allan kaprow

Robert C. Morgan: Let’s talk about your work over the last five or ten years. Let me preface that by saying that there are two kinds of areas that I’ve followed in your work going back thirty years or so: the more public art events, which you designated as “happenings,” and then the more intimate art events, to which Michael Kirby attributed the term “activities.” And in the last decade or so some of the work you’ve done seems to have been more publicly oriented and some of it has been more privately oriented.

Allan Kaprow: It’s fairly simply. Some of the work is publicly oriented because it derived from earlier publicly oriented work in the form of remakes. That is, environmental pieces or some early happenings that indeed involved, in some transitional way, a public that was asked to be participatory and that after 1962 or 1963 was no longer a public at all but just invited participatory groups. Some of those, in fact, were very few in number compared to the larger public invited to the earlier stuff. So what you’re talking about is the historicists’ view of contemporary art, which is to organize lots of shows around the world based upon earlier models, which they are attempting to bring together and review in the spirit of historical research. Those are the kinds of works in a remade, highly charged present form that you have been talking about. But the private work, which is the primary concern, continues.

Morgan: How do you mean, it continues? From where does it begin? What is the origin of the more private work?

Kaprow: I would say around late 1961 to 1962, right around there, somewhat unevenly and sort of spottily, I began to do pieces that were based upon a short text of actions that only involved a handful of friends or students at some specific site — a site that was not marked as an art site, a ravine somewhere, or a roadway, or somebody’s apartment, or the telephone, that is, the places of everyday life, not designated as sites of art. And the work itself, the action, the kind of participation, was as remote from anything artistic as the site was.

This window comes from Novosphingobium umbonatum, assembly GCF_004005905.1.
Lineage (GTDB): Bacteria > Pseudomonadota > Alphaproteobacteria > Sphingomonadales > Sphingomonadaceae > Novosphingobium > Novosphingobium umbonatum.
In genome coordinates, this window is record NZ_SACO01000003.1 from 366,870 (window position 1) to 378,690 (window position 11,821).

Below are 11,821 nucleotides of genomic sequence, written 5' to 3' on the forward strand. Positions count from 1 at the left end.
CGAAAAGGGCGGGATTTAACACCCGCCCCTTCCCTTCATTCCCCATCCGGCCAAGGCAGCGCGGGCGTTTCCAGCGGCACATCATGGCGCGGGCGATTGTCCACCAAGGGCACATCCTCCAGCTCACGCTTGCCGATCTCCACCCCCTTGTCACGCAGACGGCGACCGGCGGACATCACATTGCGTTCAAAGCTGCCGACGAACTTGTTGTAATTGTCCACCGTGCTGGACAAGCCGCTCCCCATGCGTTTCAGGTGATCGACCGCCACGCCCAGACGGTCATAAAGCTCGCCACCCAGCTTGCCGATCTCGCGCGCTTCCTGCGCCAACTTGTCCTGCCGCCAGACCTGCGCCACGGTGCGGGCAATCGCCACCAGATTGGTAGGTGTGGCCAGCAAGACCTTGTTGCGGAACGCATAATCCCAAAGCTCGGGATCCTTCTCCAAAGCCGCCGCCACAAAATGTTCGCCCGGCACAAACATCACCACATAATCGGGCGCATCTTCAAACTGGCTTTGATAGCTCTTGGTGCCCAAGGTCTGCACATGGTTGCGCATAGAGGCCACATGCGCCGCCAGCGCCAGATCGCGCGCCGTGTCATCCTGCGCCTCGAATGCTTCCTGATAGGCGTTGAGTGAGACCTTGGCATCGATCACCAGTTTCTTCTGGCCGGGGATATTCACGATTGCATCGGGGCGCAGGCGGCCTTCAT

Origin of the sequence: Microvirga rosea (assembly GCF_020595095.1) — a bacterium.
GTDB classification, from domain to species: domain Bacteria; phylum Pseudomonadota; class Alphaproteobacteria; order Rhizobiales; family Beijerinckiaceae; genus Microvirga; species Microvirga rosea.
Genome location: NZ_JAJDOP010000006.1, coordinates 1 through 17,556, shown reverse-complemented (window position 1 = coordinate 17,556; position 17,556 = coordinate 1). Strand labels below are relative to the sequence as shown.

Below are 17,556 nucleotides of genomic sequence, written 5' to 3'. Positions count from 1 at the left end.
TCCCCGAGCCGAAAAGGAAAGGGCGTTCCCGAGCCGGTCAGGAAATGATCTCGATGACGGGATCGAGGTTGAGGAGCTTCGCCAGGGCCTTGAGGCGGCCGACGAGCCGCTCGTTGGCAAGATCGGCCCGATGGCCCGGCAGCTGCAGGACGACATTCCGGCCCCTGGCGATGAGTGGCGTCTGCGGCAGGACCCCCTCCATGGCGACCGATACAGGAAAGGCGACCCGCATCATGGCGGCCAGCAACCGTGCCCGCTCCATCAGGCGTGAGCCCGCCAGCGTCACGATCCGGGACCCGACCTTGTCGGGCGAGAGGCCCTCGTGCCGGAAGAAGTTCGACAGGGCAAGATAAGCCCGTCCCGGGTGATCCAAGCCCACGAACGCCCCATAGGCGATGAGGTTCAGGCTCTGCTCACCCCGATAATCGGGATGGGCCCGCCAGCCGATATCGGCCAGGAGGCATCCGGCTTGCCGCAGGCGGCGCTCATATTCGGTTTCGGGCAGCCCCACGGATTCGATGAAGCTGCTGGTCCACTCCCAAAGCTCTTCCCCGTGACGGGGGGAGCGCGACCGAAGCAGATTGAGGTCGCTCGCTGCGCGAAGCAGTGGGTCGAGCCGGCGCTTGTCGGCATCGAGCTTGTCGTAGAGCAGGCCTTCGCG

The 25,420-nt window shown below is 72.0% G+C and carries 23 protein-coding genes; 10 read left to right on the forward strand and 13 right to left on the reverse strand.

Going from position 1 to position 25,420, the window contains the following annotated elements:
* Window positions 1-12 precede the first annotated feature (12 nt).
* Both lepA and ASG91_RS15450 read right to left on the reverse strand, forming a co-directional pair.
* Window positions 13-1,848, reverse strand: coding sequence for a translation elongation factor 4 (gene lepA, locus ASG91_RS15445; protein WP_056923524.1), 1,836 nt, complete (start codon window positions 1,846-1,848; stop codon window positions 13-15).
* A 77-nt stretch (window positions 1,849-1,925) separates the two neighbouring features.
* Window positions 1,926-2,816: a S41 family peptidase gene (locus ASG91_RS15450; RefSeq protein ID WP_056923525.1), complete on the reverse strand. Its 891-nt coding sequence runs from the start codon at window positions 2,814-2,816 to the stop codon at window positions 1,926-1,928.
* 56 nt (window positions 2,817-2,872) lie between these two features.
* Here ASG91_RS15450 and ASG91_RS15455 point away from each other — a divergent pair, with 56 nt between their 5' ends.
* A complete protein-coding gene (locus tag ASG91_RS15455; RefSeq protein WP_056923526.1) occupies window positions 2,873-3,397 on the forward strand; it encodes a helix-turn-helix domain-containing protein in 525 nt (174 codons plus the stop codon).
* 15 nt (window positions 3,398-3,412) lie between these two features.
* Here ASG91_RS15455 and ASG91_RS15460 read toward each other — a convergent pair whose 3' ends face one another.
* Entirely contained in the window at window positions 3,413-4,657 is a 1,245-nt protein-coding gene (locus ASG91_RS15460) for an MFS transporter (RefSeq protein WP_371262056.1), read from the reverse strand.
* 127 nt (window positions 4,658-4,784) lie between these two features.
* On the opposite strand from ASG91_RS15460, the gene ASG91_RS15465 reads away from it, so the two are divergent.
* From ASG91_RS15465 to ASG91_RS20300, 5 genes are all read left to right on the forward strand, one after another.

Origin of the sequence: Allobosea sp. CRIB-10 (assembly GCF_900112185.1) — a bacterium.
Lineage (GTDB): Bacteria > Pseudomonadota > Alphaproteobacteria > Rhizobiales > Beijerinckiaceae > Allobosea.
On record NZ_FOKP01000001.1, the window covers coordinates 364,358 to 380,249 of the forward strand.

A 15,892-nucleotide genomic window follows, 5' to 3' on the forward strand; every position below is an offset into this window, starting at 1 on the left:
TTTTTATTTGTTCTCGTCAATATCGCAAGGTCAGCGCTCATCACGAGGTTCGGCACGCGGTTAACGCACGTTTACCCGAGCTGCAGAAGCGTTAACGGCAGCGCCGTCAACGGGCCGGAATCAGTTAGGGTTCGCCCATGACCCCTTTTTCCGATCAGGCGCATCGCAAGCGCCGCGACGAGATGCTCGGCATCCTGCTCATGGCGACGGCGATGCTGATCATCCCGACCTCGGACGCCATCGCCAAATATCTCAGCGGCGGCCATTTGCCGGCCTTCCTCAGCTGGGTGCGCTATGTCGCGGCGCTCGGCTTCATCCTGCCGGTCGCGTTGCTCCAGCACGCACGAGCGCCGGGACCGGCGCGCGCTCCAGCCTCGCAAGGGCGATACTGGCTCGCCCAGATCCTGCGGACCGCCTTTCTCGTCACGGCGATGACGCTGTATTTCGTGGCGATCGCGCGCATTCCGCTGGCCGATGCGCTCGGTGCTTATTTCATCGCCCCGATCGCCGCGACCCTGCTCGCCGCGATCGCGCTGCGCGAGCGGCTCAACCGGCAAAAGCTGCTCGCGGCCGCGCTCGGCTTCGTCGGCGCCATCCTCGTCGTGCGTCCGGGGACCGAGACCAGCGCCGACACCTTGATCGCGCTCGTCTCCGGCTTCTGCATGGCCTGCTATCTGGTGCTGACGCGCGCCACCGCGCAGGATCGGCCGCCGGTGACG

Morgan: When did you began to make this distinction between lifelike art and artlike art?

Kaprow: From about then. I didn’t use those words then. I chose the word Happening from its normal language usage somewhat earlier for that philosophical reason, but I didn’t categorize that as lifelike until much later. But in fact, looking back, that’s exactly what Happening meant.

Morgan: You’ve been very critical of work that only stays within an aesthetic purview. What is your reasoning for this?

Kaprow: Well, it’s a love-hate criticism, of course.
I shouldn’t say of course because not everybody would know that I really am quite concerned about the art that I seem to repudiate. But it is more about the present situation than it is about past art. And to try to answer as specifically as I can, the problem with artlike art, or even doses of artlike art that still linger in lifelike art, is that it overemphasizes the discourse within art, that is, art’s own present discourse as well as its historical one. Peripherentiality is loaded so much in art that the application to, the analogy to, the involvement in everyday life is very difficult. So what I am primarily interested in is the kind of activity, like the brushing of my teeth — whether associated with happenings or not — whose reference to other art events is very, very remote, if indeed possible to make at all. In a talk that I gave a couple of nights ago at the School of Visual Arts, I described what a friend and I did in Germany one time to do something nice for each other. And that nice event was to clean each other’s kitchen floors. And so we arranged to trade keys, only it was decided that the way to do this event was going to be a little unusual. Instead of the usual mops and cleanser, we were going to use Q-tips and spit. Without going into it too deeply, what happened there was an apparently obsessive act, but one that was decided upon, not compelled. Both of us had the freedom to stop.

Morgan: It was an agreement, a contract, so to speak.

Kaprow: Let’s do something very, very unusual, while seeming to accomplish something rather kindly toward each other that was needed to be done anyway.

Morgan: There are certain recurring themes in your work. I remember a 1973 piece that involved fluids.